In a review from the 2021 Alpine Journal, (on sale now via Cordee), Ed Douglas examines the 2021 Boardman Tasker winner; 'Emilio Comici: Angel of the Dolomites' by David Smart. He discovers not only a well-researched and considered portrait of Comici, a man whose identity was bound up in the muscularity of Italian nationalism, but also a book with a contemporary resonance and huge value for an English-speaking audience who have rarely been given much insight into this period of Italian climbing.
Angel of the Dolomites
RMB, 2020, pp248, £31
On 7 August 1915, as the summer sun bleached the fields of northern Italy, the poet and proto-fascist Gabriele D’Annunzio arrived over the port of Trieste in a flimsy biplane piloted by his friend Giuseppe Miraglia. The white city, D’Annunzio noted, shone against the backdrop of the Carso, the limestone plateau that traditionally divided Italians from Slovenes and offered Triestino climbers a training ground for the challenges of the Dolomites.
From his cockpit, D’Annunzio, then in his early fifties, released bombs on Austrian submarines floating in the harbour and also threw packets of messages – garnished with green, white and red ribbons bought from a Venetian haberdashery – to the people below who were watching the air raid from Trieste’s main piazza. Written in D’Annunzio’s florid style, they promised that soon the Italian tricolour would fly over the castle of San Giusto, the city’s heart. Irredentists, desperate to be free of Austrian rule and part of a reunified Italy, stood in the streets and cheered during later bombing raids, despite the risks.
There’s no evidence that Emilio Comici watched this first air sortie over his city, but it’s safe to say that if he didn’t then he would have heard all about it, and would have revelled in its daring. In this fascinating biography, improbably the first for such a titan of 1930s climbing, David Smart makes it clear that news of Italian success left Comici exhilarated. How could it not? Italians in the city had chafed for centuries under rule from Vienna, whose brutality they blamed for the war. Plus, he was 14 years old and already vulnerable to the romance of adventure. Italian boys’ clubs were shut down by the authorities so they had more time on their hands to dream of freedom. Always a bit of a mammone, a mummy’s boy, he would strum the family’s mandolin as she made his dinner and sing about their beloved city, and how it fretted under the Austrian heel.
Among the names that would have thrilled the teenage Comici was Napoleone Cozzi, a brilliant pre-war climber who made the Val Rosandra just outside Trieste a training ground, a palestra, where a young alpinist could perfect the skills required for the hard new climbs being put up in the Dolomites by such great names as Paul Preuss, Angelo Dibona and Tita Piaz, the so-called ‘devil of the Dolomites’. And it was in the Val Rosandra that Comici would start on his path to fame, if not fortune. But as Smart makes clear, Cozzi was also an irredentist, famous for his arrest in 1904 and subsequent trial in Vienna after Austrian secret police discovered what are now called IEDs hidden under the floorboards of the Trieste Gymnastics Society. Years later, during the war, when Comici walked those same floorboards, notions of climbing and adventure were inextricably fused in his mind with the nationalist, irredentist cause that so inspired him.
Emilio Comici in his signature climbing jacket and basketball shoes at Val Rosandra outside Trieste.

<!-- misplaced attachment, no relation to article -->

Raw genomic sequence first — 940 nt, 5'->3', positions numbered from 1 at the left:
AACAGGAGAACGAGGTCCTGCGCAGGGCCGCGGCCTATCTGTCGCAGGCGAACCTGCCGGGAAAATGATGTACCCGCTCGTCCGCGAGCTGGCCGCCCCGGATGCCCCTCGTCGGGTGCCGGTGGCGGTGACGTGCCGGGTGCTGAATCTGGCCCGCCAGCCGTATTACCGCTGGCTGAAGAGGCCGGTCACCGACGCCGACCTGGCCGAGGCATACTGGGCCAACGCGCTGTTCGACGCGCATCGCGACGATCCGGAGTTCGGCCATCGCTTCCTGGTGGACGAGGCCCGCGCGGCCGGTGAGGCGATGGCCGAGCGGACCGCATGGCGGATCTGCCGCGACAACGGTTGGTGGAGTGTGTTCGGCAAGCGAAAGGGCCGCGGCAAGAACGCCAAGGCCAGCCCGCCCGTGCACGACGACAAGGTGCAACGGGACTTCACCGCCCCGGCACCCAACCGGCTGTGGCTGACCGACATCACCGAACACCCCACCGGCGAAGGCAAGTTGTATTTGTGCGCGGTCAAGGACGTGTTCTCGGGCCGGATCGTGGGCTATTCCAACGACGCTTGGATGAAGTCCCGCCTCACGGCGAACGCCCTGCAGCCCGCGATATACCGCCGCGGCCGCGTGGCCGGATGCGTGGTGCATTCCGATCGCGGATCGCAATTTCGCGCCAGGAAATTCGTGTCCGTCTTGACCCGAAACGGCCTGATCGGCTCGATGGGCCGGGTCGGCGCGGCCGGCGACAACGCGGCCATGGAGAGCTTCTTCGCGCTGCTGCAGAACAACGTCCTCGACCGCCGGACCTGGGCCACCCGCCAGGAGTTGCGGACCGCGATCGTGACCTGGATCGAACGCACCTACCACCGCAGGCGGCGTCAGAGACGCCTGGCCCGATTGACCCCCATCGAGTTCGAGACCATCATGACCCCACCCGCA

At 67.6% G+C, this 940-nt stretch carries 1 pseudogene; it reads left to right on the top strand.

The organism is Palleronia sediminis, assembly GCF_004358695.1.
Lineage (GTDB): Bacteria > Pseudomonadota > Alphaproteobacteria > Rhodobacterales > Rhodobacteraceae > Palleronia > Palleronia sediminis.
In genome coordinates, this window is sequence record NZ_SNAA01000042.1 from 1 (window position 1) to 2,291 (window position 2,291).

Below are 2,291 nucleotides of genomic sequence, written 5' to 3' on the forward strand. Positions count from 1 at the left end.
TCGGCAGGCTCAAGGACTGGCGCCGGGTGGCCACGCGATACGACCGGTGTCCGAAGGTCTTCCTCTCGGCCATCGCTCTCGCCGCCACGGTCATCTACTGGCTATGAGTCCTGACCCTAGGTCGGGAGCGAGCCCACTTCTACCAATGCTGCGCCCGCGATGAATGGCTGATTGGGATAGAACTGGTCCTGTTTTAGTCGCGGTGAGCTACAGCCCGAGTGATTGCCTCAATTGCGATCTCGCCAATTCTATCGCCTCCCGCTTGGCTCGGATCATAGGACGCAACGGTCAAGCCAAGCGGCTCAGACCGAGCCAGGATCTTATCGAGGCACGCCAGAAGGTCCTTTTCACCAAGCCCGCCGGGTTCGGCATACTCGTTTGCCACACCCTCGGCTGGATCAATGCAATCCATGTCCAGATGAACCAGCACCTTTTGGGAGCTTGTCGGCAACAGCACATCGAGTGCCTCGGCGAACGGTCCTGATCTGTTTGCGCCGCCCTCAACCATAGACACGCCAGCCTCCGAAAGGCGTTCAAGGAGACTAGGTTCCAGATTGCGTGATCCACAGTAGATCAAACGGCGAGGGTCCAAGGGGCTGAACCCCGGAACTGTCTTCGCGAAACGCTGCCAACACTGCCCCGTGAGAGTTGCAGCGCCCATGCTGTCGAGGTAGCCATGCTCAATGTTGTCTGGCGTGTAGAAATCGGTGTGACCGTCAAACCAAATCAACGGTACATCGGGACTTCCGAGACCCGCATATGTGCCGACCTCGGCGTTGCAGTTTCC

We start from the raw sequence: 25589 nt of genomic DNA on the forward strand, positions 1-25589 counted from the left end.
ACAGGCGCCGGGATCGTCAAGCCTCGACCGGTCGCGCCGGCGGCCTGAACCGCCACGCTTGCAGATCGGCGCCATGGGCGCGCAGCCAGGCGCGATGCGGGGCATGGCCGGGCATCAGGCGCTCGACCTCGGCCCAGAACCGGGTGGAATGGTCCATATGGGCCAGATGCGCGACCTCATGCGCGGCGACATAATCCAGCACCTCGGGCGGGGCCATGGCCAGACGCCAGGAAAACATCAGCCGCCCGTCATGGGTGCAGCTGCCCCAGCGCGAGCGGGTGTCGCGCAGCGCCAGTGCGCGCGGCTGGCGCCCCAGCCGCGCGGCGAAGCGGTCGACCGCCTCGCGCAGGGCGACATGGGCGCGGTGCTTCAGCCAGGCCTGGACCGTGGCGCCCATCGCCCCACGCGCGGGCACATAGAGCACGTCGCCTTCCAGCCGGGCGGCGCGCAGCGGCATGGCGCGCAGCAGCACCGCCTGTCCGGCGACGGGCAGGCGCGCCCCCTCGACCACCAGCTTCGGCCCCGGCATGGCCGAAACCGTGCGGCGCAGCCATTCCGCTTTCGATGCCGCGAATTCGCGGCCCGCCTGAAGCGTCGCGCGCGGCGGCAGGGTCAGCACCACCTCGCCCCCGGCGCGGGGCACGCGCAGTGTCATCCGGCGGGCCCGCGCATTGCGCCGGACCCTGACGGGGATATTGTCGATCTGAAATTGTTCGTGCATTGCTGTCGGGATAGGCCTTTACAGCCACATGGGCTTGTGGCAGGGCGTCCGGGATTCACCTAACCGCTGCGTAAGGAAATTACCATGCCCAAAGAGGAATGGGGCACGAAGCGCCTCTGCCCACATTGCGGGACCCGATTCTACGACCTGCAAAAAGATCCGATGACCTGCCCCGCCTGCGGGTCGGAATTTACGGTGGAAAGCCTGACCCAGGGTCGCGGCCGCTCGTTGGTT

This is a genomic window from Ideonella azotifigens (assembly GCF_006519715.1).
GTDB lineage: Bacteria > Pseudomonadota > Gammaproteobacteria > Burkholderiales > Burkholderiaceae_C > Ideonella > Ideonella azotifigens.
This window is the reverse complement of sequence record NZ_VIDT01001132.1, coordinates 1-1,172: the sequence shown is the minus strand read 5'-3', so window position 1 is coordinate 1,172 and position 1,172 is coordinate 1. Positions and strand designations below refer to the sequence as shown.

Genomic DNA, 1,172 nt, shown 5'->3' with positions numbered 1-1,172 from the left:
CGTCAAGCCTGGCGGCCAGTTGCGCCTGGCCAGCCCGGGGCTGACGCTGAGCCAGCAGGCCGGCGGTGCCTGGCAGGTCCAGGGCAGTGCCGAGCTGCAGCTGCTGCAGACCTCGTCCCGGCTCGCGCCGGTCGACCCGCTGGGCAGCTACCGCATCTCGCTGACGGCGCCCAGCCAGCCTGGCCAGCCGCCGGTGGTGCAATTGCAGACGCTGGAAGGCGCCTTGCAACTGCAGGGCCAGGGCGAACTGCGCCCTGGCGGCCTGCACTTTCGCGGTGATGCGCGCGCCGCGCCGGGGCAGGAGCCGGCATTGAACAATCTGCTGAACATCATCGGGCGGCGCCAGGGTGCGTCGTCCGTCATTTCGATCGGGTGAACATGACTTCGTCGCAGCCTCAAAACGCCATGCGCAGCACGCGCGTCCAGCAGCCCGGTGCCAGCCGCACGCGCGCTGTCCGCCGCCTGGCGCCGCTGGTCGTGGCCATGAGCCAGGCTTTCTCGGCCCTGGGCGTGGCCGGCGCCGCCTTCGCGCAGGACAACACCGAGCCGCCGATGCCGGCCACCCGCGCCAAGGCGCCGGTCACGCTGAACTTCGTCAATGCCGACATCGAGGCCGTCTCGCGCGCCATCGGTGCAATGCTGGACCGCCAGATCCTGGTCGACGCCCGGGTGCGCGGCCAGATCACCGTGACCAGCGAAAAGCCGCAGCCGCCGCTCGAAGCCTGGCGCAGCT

With journalist and occasional benefactor Severino Casara and good friend Emmy Hartwich-Brioschi, who had been Paul Preuss’ lover, at Lake Misurina in 1935
Politics, however, was moving on rapidly. The colourful, ludicrous extravagance of Gabriele D’Annunzio had morphed into something new and darker. In October 1922, while Comici was doing his national service, Mussolini’s fascists levered their way to power. Already a member of the Associazione XXX Ottobre, the date news of Austria’s defeat reached Trieste, Comici joined Mussolini’s party and became one of the squadristi, a black shirt. Something in the fascist aesthetic appealed to Comici, a climber who would have understood very well how to use Instagram: it was modern, clean and seemingly progressive, and well dressed, like he was: so unlike the well-heeled romanticism of Mitteleuropan alpinists like Julius Klugy, long a mentor to successive generations of alpinists in Trieste, including Cozzi. For a working-class climber like Comici, the future seemed elsewhere. After he climbed his eponymous route on the Cima Grande, one of the most striking landmarks in the history of alpinism, he wrote in the hut book: ‘By the same light that illuminates the value and tenacity of the Italians of Mussolini, we have opened the path to the north face of the Tre Cime di Lavaredo.’
There is a great deal to recommend this book, not least David Smart’s ability to paint a broad canvas without exhausting the reader’s attention. All this historical perspective is not only fascinating and rich with detail, but also necessary, because of the equivocal place Comici holds in the climbing firmament, the glamorous risk-taker adding sheen to Mussolini’s project. At times, Smart strains a little too hard to excuse Comici’s political allegiances, although I think mostly he gets it right. I would like to have heard more from Comici’s near-contemporaries on this; Fosco Maraini famously tore up his fascist party membership card when his father enrolled him. Comici, on the other hand, averted his gaze. Towards the end of the book, Smart writes:
Even after the Trieste section of the CAI hung signs forbidding Jews in its huts, Emilio had fretted over the predicament of his Jewish friends, not as if racism was a core program of his beloved party (which, after 1938, it was), but as if it was some kind of unintended oversight by a regime he saw as benevolent.
For much of this book, until its poignant and fatal conclusion, I wondered whether Smart’s considerable talents would have been better deployed writing a history of the whole sixth-grade scene, which for English readers is woefully underexplored and yet forms the basis for the explosion of big-wall climbing in Yosemite and elsewhere after the war. Because Emilio Comici did seem to bob around on the surface of his own unusually interesting era, like a cork on a storm-tossed ocean. The portrayal of his childhood is, presumably through necessity, somewhat hurried. The poor leave little trace. But it’s clear he had little meaningful education. That left him with a sense of inferiority, especially around some of his intellectual clients, and a lack of traction in the wider world.